Rhabdomyolysis is a condition that can result when injured muscle cells release chemicals into the bloodstream. The chemicals released by injured muscle cells can cause severe problems, such as:
Problems with blood flow
Muscle swelling that is so severe that it damages muscles, nerves, and blood vessels in the swollen area if not treated right away. This is called compartment syndrome.
Imbalances of calcium and potassium that can cause heart problems
What is the cause?
Possible causes include:
Exercising much more than usual–for example, excess weightlifting, running, or a boot camp
Accidents that cause severe injuries, such as when your muscles are crushed
Heat reactions (for example, when you exercise in hot, humid weather)
Not drinking enough fluids
Use of cocaine, methamphetamine, heroin, or alcohol
Some prescribed medicines, such as the cholesterol-lowering drugs called statins
Inherited problems such as sickle cell anemia
What are the symptoms?
The most common symptoms are:
Brown or bloody-looking urine
Other symptoms are:
How is it diagnosed?
Your healthcare provider will ask about your symptoms, activities, and medical history, and examine you. You may have urine and blood tests.
What is the treatment?
The most important part of treatment is getting more fluids into your body. You may be given fluids by mouth or IV. You may need to stay in the hospital.
If your healthcare provider thinks that a medicine caused your symptoms, the medicine will be stopped.
Your healthcare provider will check how well your kidneys are working. If your kidneys are not working, you will need dialysis (using a machine to remove waste from your blood) until your kidneys start working again.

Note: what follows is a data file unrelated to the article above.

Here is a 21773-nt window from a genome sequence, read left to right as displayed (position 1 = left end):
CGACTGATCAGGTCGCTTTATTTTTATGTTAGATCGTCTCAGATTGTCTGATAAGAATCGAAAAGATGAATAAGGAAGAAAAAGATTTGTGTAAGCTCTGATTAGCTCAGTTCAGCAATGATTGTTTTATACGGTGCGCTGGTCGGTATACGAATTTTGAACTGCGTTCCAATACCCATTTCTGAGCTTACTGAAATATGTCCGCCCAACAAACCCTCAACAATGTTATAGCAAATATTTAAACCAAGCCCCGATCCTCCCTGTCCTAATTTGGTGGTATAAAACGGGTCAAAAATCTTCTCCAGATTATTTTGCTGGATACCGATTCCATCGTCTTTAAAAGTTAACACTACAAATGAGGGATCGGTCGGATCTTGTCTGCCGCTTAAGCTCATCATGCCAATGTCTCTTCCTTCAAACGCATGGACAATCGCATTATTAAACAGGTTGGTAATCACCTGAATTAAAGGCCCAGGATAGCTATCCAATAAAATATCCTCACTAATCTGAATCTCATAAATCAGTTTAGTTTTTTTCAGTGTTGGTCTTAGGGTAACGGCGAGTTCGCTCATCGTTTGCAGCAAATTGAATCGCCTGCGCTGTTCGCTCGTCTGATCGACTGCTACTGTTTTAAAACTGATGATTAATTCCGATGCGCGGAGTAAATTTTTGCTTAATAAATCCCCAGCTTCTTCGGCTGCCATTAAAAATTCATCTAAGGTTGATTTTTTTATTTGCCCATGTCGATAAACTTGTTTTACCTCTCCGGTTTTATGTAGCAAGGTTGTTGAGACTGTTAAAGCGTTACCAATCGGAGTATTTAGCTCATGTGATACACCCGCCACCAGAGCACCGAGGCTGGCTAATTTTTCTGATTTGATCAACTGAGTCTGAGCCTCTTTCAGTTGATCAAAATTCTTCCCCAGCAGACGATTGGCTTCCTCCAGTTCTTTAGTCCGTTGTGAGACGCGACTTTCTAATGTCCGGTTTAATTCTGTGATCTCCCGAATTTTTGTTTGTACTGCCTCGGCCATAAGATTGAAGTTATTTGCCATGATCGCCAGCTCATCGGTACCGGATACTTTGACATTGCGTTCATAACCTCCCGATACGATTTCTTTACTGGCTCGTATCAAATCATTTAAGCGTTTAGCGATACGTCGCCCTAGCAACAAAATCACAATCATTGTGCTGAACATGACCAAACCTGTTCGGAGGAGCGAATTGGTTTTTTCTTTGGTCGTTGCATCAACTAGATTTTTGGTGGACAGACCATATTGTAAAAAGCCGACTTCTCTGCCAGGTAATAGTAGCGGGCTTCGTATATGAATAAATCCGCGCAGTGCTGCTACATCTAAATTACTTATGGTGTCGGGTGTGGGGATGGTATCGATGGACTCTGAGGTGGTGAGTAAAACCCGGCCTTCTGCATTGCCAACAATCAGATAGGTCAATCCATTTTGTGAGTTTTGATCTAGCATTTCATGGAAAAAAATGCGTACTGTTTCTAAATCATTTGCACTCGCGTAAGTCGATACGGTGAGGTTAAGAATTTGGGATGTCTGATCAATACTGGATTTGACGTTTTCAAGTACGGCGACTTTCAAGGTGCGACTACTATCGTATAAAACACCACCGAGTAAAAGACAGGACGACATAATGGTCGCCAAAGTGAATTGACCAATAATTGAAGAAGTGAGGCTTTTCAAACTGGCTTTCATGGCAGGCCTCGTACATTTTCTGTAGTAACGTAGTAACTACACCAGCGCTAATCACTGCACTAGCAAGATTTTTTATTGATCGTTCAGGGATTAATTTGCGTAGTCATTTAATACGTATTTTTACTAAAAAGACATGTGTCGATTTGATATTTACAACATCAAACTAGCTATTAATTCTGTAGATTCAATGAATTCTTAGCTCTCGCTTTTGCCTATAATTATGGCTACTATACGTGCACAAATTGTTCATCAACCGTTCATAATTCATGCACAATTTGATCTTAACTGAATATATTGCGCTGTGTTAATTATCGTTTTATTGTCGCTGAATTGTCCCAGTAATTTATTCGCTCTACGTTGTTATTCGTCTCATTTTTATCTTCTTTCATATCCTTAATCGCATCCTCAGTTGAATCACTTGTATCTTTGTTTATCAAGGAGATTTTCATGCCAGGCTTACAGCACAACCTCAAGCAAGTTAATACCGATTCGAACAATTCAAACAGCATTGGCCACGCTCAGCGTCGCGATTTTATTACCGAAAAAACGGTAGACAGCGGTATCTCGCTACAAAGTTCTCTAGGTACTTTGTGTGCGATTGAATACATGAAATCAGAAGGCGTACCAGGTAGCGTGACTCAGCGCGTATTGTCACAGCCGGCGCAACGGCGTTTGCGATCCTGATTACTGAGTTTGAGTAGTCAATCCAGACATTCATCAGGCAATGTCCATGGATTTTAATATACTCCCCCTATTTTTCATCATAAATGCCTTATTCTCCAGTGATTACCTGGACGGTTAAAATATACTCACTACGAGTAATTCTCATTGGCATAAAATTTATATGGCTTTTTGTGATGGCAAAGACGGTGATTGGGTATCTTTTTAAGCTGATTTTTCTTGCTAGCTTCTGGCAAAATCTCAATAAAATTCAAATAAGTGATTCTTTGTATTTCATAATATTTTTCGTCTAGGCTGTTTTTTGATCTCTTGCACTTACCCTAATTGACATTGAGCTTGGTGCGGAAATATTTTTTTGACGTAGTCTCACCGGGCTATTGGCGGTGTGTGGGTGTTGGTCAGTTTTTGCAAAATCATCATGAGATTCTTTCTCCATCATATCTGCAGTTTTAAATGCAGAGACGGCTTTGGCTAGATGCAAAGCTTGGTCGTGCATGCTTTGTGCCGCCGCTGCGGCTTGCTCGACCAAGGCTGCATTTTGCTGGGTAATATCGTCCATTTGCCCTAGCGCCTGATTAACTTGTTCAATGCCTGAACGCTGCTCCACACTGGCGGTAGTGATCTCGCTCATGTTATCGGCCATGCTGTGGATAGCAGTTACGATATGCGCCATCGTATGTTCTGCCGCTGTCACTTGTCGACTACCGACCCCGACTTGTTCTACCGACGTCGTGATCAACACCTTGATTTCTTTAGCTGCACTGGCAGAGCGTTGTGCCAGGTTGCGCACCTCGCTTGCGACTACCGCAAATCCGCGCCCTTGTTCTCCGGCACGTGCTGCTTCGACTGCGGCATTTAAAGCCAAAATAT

If you have compartment syndrome, it may first be treated with rest and cold packs. If it does not get better, you may need surgery to relieve the pressure.
How can I take care of myself?
Follow the full course of treatment prescribed by your healthcare provider. Ask your healthcare provider:
How and when you will hear your test results
How long it will take to recover
If there are activities you should avoid and when you can return to your normal activities
How to take care of yourself at home
What symptoms or problems you should watch for and what to do if you have them
Make sure you know when you should come back for a checkup.
How can I help prevent rhabdomyolysis?
To help prevent rhabdomyolysis:
Exercise wisely. Gradually increase your exercise level when you start new activities that require constant use of your lower arms or legs. You may need to take more breaks while you exercise or rest between exercise sets. When it’s hot and humid, don’t increase your activity at all.
During exercise, drink plenty of fluids. Drink even more when it is hot and humid.
Developed by RelayHealth.
Adult Advisor 2015.1 published by RelayHealth. Last modified: 2014-09-30 Last reviewed: 2014-09-30
This content is reviewed periodically and is subject to change as new health information becomes available. The information is intended to inform and educate and is not a replacement for medical evaluation, advice, diagnosis or treatment by a healthcare professional.
Huerta-AlardÃn, A. L., Varon, J., & Marik, P. E. (2005). Bench-to-bedside review: rhabdomyolysisâ€”an overview for clinicians. Crit care, 9(2), 158-169.